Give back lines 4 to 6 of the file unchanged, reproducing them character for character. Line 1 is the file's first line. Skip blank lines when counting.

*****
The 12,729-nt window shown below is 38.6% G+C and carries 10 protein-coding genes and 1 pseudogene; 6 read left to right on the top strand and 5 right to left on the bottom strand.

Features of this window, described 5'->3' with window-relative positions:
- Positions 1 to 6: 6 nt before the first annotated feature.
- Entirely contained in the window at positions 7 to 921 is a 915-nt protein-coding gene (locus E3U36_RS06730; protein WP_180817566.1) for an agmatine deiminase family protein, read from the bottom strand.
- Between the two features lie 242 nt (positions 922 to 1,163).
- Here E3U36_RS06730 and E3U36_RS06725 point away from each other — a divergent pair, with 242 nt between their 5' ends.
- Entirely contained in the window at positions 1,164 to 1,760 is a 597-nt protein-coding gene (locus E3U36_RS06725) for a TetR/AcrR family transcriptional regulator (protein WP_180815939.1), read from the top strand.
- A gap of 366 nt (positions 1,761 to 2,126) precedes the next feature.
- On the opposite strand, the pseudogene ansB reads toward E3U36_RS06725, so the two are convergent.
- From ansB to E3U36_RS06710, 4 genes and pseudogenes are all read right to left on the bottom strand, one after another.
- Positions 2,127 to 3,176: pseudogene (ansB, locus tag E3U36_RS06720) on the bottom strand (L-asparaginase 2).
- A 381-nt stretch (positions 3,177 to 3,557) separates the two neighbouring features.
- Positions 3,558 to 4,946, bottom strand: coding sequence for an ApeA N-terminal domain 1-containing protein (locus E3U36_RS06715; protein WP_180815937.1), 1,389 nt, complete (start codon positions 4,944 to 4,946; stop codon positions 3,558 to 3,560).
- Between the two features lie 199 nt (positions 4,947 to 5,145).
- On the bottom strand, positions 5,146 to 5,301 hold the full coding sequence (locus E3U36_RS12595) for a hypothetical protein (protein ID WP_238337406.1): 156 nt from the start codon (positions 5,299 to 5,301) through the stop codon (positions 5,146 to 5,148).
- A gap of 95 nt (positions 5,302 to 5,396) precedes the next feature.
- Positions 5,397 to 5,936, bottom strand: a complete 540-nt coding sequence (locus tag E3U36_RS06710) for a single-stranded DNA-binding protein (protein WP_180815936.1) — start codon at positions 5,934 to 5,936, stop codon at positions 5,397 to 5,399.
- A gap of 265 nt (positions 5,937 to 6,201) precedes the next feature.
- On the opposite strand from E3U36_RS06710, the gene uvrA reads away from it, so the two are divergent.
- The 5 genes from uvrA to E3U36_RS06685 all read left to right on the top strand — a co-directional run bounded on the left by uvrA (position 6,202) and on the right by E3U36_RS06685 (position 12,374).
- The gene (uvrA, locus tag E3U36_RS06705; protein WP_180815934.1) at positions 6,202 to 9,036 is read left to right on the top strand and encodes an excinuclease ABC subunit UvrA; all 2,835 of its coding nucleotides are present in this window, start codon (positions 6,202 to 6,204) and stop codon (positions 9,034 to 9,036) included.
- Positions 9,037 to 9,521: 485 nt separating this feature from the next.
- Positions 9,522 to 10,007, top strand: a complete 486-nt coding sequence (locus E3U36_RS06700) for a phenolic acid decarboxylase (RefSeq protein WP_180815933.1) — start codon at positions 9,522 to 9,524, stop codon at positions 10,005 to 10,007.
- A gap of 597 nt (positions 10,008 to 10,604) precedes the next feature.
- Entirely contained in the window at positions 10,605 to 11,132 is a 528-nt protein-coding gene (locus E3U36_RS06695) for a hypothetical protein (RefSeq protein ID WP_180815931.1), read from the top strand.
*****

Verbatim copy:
- Entirely contained in the window at positions 7 to 921 is a 915-nt protein-coding gene (locus E3U36_RS06730; protein WP_180817566.1) for an agmatine deiminase family protein, read from the bottom strand.
- Between the two features lie 242 nt (positions 922 to 1,163).
- Here E3U36_RS06730 and E3U36_RS06725 point away from each other — a divergent pair, with 242 nt between their 5' ends.